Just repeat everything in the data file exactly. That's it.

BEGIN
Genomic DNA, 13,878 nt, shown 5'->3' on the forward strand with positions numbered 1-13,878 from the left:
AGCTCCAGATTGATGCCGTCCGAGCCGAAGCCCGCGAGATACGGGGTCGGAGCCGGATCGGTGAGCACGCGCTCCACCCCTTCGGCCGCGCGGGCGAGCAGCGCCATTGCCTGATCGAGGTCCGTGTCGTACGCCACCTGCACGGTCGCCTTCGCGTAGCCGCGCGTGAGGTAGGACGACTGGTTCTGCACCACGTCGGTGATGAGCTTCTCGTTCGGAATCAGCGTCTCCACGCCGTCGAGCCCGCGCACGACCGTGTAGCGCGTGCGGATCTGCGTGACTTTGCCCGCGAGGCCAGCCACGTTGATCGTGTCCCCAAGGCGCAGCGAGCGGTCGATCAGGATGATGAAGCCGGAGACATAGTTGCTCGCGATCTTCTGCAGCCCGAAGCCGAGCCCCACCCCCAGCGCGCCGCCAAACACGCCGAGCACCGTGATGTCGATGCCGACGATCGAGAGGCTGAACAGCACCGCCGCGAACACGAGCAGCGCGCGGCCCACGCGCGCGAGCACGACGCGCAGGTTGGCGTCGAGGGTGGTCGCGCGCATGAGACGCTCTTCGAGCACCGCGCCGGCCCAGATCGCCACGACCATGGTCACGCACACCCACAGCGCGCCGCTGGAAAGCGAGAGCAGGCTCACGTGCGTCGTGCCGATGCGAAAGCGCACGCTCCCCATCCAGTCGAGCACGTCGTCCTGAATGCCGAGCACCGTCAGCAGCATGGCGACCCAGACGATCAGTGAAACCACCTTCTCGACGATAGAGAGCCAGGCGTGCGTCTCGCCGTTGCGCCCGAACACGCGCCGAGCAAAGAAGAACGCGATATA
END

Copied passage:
Genomic DNA, 13,878 nt, shown 5'->3' on the forward strand with positions numbered 1-13,878 from the left:
AGCTCCAGATTGATGCCGTCCGAGCCGAAGCCCGCGAGATACGGGGTCGGAGCCGGATCGGTGAGCACGCGCTCCACCCCTTCGGCCGCGCGGGCGAGCAGCGCCATTGCCTGATCGAGGTCCGTGTCGTACGCCACCTGCACGGTCGCCTTCGCGTAGCCGCGCGTGAGGTAGGACGACTGGTTCTGCACCACGTCGGTGATGAGCTTCTCGTTCGGAATCAGCGTCTCCACGCCGTCGAGCCCGCGCACGACCGTGTAGCGCGTGCGGATCTGCGTGACTTTGCCCGCGAGGCCAGCCACGTTGATCGTGTCCCCAAGGCGCAGCGAGCGGTCGATCAGGATGATGAAGCCGGAGACATAGTTGCTCGCGATCTTCTGCAGCCCGAAGCCGAGCCCCACCCCCAGCGCGCCGCCAAACACGCCGAGCACCGTGATGTCGATGCCGACGATCGAGAGGCTGAACAGCACCGCCGCGAACACGAGCAGCGCGCGGCCCACGCGCGCGAGCACGACGCGCAGGTTGGCGTCGAGGGTGGTCGCGCGCATGAGACGCTCTTCGAGCACCGCGCCGGCCCAGATCGCCACGACCATGGTCACGCACACCCACAGCGCGCCGCTGGAAAGCGAGAGCAGGCTCACGTGCGTCGTGCCGATGCGAAAGCGCACGCTCCCCATCCAGTCGAGCACGTCGTCCTGAATGCCGAGCACCGTCAGCAGCATGGCGACCCAGACGATCAGTGAAACCACCTTCTCGACGATAGAGAGCCAGGCGTGCGTCTCGCCGTTGCGCCCGAACACGCGCCGAGCAAAGAAGAACGCGATATA